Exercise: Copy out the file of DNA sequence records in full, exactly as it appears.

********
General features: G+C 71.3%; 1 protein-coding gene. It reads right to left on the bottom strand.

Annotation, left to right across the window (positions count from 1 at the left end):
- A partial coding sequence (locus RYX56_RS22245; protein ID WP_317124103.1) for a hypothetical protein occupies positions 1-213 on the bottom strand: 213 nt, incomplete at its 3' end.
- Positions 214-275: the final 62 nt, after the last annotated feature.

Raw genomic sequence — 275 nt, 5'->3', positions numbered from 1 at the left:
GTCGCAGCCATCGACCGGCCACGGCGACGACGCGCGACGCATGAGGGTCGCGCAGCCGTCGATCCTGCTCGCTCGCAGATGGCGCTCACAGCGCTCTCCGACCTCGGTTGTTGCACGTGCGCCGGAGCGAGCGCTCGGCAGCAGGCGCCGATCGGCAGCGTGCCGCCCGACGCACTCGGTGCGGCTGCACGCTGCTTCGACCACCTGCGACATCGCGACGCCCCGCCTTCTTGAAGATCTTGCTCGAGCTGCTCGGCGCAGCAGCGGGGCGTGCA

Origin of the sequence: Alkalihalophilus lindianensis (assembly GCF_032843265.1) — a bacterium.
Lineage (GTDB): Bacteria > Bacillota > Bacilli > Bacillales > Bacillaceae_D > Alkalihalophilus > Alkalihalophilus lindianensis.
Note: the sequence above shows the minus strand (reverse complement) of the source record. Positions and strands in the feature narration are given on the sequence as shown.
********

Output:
General features: G+C 71.3%; 1 protein-coding gene. It reads right to left on the bottom strand.

Annotation, left to right across the window (positions count from 1 at the left end):
- A partial coding sequence (locus RYX56_RS22245; protein ID WP_317124103.1) for a hypothetical protein occupies positions 1-213 on the bottom strand: 213 nt, incomplete at its 3' end.
- Positions 214-275: the final 62 nt, after the last annotated feature.

Raw genomic sequence — 275 nt, 5'->3', positions numbered from 1 at the left:
GTCGCAGCCATCGACCGGCCACGGCGACGACGCGCGACGCATGAGGGTCGCGCAGCCGTCGATCCTGCTCGCTCGCAGATGGCGCTCACAGCGCTCTCCGACCTCGGTTGTTGCACGTGCGCCGGAGCGAGCGCTCGGCAGCAGGCGCCGATCGGCAGCGTGCCGCCCGACGCACTCGGTGCGGCTGCACGCTGCTTCGACCACCTGCGACATCGCGACGCCCCGCCTTCTTGAAGATCTTGCTCGAGCTGCTCGGCGCAGCAGCGGGGCGTGCA

Origin of the sequence: Alkalihalophilus lindianensis (assembly GCF_032843265.1) — a bacterium.
Lineage (GTDB): Bacteria > Bacillota > Bacilli > Bacillales > Bacillaceae_D > Alkalihalophilus > Alkalihalophilus lindianensis.
Note: the sequence above shows the minus strand (reverse complement) of the source record. Positions and strands in the feature narration are given on the sequence as shown.